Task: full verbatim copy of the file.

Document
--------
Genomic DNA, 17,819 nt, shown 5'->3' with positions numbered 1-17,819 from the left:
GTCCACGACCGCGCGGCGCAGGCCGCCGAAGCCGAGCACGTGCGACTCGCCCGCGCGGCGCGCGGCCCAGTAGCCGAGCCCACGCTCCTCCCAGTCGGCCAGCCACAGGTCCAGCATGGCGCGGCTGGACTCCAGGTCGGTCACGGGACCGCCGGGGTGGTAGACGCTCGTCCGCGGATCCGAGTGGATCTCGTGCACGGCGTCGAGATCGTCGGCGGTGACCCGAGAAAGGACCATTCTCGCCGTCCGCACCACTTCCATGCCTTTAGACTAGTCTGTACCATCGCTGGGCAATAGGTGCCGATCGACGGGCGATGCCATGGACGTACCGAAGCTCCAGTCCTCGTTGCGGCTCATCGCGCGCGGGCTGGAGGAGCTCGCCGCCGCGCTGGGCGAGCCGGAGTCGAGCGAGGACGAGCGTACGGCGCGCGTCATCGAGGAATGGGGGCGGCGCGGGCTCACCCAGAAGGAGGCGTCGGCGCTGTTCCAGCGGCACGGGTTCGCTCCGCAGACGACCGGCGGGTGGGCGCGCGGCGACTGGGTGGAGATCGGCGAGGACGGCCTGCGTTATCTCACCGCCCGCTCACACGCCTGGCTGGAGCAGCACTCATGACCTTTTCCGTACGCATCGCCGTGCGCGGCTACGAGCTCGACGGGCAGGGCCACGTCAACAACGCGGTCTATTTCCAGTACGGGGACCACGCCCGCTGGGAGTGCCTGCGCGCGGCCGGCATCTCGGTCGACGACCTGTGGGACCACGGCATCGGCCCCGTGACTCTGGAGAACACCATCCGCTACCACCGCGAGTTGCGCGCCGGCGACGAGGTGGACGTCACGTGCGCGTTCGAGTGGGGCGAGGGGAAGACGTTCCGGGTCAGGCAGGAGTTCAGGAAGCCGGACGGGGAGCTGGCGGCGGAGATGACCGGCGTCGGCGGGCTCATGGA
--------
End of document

Genomic DNA, 17,819 nt, shown 5'->3' with positions numbered 1-17,819 from the left:
GTCCACGACCGCGCGGCGCAGGCCGCCGAAGCCGAGCACGTGCGACTCGCCCGCGCGGCGCGCGGCCCAGTAGCCGAGCCCACGCTCCTCCCAGTCGGCCAGCCACAGGTCCAGCATGGCGCGGCTGGACTCCAGGTCGGTCACGGGACCGCCGGGGTGGTAGACGCTCGTCCGCGGATCCGAGTGGATCTCGTGCACGGCGTCGAGATCGTCGGCGGTGACCCGAGAAAGGACCATTCTCGCCGTCCGCACCACTTCCATGCCTTTAGACTAGTCTGTACCATCGCTGGGCAATAGGTGCCGATCGACGGGCGATGCCATGGACGTACCGAAGCTCCAGTCCTCGTTGCGGCTCATCGCGCGCGGGCTGGAGGAGCTCGCCGCCGCGCTGGGCGAGCCGGAGTCGAGCGAGGACGAGCGTACGGCGCGCGTCATCGAGGAATGGGGGCGGCGCGGGCTCACCCAGAAGGAGGCGTCGGCGCTGTTCCAGCGGCACGGGTTCGCTCCGCAGACGACCGGCGGGTGGGCGCGCGGCGACTGGGTGGAGATCGGCGAGGACGGCCTGCGTTATCTCACCGCCCGCTCACACGCCTGGCTGGAGCAGCACTCATGACCTTTTCCGTACGCATCGCCGTGCGCGGCTACGAGCTCGACGGGCAGGGCCACGTCAACAACGCGGTCTATTTCCAGTACGGGGACCACGCCCGCTGGGAGTGCCTGCGCGCGGCCGGCATCTCGGTCGACGACCTGTGGGACCACGGCATCGGCCCCGTGACTCTGGAGAACACCATCCGCTACCACCGCGAGTTGCGCGCCGGCGACGAGGTGGACGTCACGTGCGCGTTCGAGTGGGGCGAGGGGAAGACGTTCCGGGTCAGGCAGGAGTTCAGGAAGCCGGACGGGGAGCTGGCGGCGGAGATGACCGGCGTCGGCGGGCTCATGGA